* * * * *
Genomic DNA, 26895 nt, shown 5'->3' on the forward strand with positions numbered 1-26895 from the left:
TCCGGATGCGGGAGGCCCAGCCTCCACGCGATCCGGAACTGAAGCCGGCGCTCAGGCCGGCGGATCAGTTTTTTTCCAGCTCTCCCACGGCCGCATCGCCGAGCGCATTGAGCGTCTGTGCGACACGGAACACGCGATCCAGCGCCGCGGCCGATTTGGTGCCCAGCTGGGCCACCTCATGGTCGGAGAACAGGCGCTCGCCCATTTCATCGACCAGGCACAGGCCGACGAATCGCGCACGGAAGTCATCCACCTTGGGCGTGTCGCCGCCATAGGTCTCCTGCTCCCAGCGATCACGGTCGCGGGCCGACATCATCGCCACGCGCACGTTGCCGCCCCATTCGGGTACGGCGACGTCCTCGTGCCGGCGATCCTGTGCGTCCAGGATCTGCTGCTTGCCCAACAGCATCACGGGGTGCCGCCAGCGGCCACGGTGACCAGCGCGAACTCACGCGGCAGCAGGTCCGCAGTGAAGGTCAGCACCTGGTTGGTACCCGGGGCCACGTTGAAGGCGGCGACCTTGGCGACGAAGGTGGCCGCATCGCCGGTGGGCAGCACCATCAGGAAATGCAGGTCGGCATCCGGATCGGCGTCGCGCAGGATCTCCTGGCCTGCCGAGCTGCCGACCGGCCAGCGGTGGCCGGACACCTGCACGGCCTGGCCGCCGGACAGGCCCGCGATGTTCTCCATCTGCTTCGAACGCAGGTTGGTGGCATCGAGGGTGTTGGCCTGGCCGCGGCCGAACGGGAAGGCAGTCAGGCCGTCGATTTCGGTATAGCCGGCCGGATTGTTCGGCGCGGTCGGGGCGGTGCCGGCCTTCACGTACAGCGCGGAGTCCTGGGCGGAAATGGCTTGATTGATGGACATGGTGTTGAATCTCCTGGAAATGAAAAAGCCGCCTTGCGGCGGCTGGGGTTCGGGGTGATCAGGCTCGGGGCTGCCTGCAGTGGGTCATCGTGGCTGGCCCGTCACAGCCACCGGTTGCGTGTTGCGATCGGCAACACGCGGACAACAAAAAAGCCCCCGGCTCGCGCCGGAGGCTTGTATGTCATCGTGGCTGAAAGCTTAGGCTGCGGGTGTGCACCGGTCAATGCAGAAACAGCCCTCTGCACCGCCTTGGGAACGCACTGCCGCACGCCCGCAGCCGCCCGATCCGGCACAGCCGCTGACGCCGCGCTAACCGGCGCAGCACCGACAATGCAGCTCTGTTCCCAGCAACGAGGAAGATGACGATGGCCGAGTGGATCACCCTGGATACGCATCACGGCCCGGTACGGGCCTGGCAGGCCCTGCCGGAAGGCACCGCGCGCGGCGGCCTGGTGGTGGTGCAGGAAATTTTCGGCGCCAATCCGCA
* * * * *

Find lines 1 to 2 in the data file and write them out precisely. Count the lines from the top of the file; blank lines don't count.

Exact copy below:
Genomic DNA, 26895 nt, shown 5'->3' on the forward strand with positions numbered 1-26895 from the left:
TCCGGATGCGGGAGGCCCAGCCTCCACGCGATCCGGAACTGAAGCCGGCGCTCAGGCCGGCGGATCAGTTTTTTTCCAGCTCTCCCACGGCCGCATCGCCGAGCGCATTGAGCGTCTGTGCGACACGGAACACGCGATCCAGCGCCGCGGCCGATTTGGTGCCCAGCTGGGCCACCTCATGGTCGGAGAACAGGCGCTCGCCCATTTCATCGACCAGGCACAGGCCGACGAATCGCGCACGGAAGTCATCCACCTTGGGCGTGTCGCCGCCATAGGTCTCCTGCTCCCAGCGATCACGGTCGCGGGCCGACATCATCGCCACGCGCACGTTGCCGCCCCATTCGGGTACGGCGACGTCCTCGTGCCGGCGATCCTGTGCGTCCAGGATCTGCTGCTTGCCCAACAGCATCACGGGGTGCCGCCAGCGGCCACGGTGACCAGCGCGAACTCACGCGGCAGCAGGTCCGCAGTGAAGGTCAGCACCTGGTTGGTACCCGGGGCCACGTTGAAGGCGGCGACCTTGGCGACGAAGGTGGCCGCATCGCCGGTGGGCAGCACCATCAGGAAATGCAGGTCGGCATCCGGATCGGCGTCGCGCAGGATCTCCTGGCCTGCCGAGCTGCCGACCGGCCAGCGGTGGCCGGACACCTGCACGGCCTGGCCGCCGGACAGGCCCGCGATGTTCTCCATCTGCTTCGAACGCAGGTTGGTGGCATCGAGGGTGTTGGCCTGGCCGCGGCCGAACGGGAAGGCAGTCAGGCCGTCGATTTCGGTATAGCCGGCCGGATTGTTCGGCGCGGTCGGGGCGGTGCCGGCCTTCACGTACAGCGCGGAGTCCTGGGCGGAAATGGCTTGATTGATGGACATGGTGTTGAATCTCCTGGAAATGAAAAAGCCGCCTTGCGGCGGCTGGGGTTCGGGGTGATCAGGCTCGGGGCTGCCTGCAGTGGGTCATCGTGGCTGGCCCGTCACAGCCACCGGTTGCGTGTTGCGATCGGCAACACGCGGACAACAAAAAAGCCCCCGGCTCGCGCCGGAGGCTTGTATGTCATCGTGGCTGAAAGCTTAGGCTGCGGGTGTGCACCGGTCAATGCAGAAACAGCCCTCTGCACCGCCTTGGGAACGCACTGCCGCACGCCCGCAGCCGCCCGATCCGGCACAGCCGCTGACGCCGCGCTAACCGGCGCAGCACCGACAATGCAGCTCTGTTCCCAGCAACGAGGAAGATGACGATGGCCGAGTGGATCACCCTGGATACGCATCACGGCCCGGTACGGGCCTGGCAGGCCCTGCCGGAAGGCACCGCGCGCGGCGGCCTGGTGGTGGTGCAGGAAATTTTCGGCGCCAATCCGCA